Commentary for Bechukotai

19 May

In Jewish practice, we tend to emphasize the happy over the sad. We do not wish to mar Shabbat with sadness, so if a fast day falls on Shabbat, we move the fast to the Thursday before it or the Sunday after. We skip the sections of prayers that deal with sad subject matters not only on Shabbat and Yom Tov, but in the afternoon preceding them and the whole day following them as well. When we sit Shiva, we count the day of the funeral as the first full day, even though Shiva only begins after the burial, and we cut the seventh day of Shiva short, only observing it until the morning service. While we do not shave during the Counting of the Omer until Lag B’Omer because it is a period of semi-mourning, some people have the custom that we can override this restriction for any happy occasion, such as Israeli Independence Day or even something as simple preparations for Shabbat. While we do break a glass at weddings to commemorate the destruction of the Second Temple, we do not let the sadness of the moment overpower the day’s festivities.

The only place where the sad seems to receive more emphasis than the happy is in Torah, Haftarah, and Megillah reading. In the Haftarah and Megillahs, the standard way to emphasize sadness is by switching from the standard Haftarah cantillation to the cantillation from Lamentations. While the Lamentations cantillation is used for one verse in the Torah (Deut. 1:12, in which Moses laments his frustration with the Israelites for their constant quarrelsomeness and bickering), sections prophesying the destruction of the Jewish People for not following God’s laws are read extra quickly and in a quiet, subdued voice. This unique practice, combined with their extreme length (because we don’t end an aliyah on a sad note), seems to emphasize them over other “normal” sections of the Torah that might be more happy.

While these factors serve to call extra attention to these unsettling sections of the Torah, they also serve to call attention to Judaism’s overarching desire for a life of happiness in partnership with God. This week’s parshah contains one of these two sections of rebuke, and in this long section of warnings and prophecies of doom, there is one verse of hope (Lev. 26:42) in which God promises to remember the covenant he made with our forefathers, which is read in a standard Torah reading voice, making it stand out from the subdued, quickly-read verses around it. In this verse Jacob’s name is spelled with an extra letter, vav. Though it does not change the pronunciation or meaning of Jacob’s name, it adds an extra meaning to the overall message.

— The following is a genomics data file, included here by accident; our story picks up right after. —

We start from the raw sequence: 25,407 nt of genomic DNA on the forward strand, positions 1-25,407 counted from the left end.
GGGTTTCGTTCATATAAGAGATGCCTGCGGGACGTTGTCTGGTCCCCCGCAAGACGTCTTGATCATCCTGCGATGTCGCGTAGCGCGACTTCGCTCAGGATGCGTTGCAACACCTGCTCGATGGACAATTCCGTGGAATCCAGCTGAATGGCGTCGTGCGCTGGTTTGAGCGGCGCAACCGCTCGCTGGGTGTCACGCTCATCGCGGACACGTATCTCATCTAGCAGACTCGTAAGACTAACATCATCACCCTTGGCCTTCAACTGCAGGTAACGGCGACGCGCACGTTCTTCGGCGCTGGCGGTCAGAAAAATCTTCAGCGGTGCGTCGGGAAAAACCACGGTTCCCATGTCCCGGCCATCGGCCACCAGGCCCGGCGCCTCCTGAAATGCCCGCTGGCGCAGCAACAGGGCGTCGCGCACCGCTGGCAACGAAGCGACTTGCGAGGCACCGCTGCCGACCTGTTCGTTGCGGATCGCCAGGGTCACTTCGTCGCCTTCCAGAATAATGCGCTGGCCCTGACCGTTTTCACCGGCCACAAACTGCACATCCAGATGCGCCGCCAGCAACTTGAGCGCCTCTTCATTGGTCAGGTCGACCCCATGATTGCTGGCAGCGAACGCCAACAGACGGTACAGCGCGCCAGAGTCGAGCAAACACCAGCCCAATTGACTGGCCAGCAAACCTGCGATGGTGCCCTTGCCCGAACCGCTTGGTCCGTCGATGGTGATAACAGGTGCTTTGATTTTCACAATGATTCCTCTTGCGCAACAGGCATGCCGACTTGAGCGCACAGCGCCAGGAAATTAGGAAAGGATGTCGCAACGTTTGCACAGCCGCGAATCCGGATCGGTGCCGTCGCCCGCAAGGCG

This instance is the only time in the Torah that Jacob’s name is spelled this way, and is just one of five times in the entire Bible. Conversely, the name of the prophet Elijah, whose return will herald the coming of the Messiah and the final redemption of the Jewish People, is normally spelled with a vav, but is spelled without one in just five places in the Bible. We learn from Proverbs 6:1 that a deal is valid if it is sealed with a handshake, and the Maharal of Prague notes that the letter vav, taken from Elijah’s name and added to Jacob’s five times, is long and narrow like a finger. Thus these five “fingers” represent a handshake; a sworn promise between a Elijah, a prophet of God, and Jacob, whose name is often used as a stand-in for all of the Jewish People, that God will always remember the covenant with our forefathers.

This might seem like we are digging very deep and stretching things to find an answer to our question, but this, too, is part of God’s message. No matter how bad things get, even if they are as bad as the terrible visions of doom in this week’s parshah, repentance and redemption will always be possible.

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